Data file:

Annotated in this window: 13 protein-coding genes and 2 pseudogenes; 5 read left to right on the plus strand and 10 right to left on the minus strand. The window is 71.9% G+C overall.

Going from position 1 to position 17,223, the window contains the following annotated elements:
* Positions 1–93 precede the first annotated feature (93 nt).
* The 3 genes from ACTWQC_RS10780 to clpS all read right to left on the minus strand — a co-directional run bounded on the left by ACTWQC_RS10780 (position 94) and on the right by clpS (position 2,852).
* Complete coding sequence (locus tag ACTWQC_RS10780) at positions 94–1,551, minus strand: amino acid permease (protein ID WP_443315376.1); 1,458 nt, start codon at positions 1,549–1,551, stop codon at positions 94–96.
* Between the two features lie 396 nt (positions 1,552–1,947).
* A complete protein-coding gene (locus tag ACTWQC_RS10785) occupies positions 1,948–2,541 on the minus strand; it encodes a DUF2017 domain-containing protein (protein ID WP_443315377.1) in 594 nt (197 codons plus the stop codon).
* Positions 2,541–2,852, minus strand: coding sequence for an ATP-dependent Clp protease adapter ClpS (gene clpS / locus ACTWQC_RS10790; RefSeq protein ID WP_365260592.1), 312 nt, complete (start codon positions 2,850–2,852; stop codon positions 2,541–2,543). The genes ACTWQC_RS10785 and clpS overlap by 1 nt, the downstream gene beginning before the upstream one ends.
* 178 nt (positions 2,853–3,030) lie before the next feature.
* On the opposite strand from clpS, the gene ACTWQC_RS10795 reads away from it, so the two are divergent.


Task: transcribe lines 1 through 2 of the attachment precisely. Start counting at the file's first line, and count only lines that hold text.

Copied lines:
Annotated in this window: 13 protein-coding genes and 2 pseudogenes; 5 read left to right on the plus strand and 10 right to left on the minus strand. The window is 71.9% G+C overall.

Going from position 1 to position 17,223, the window contains the following annotated elements: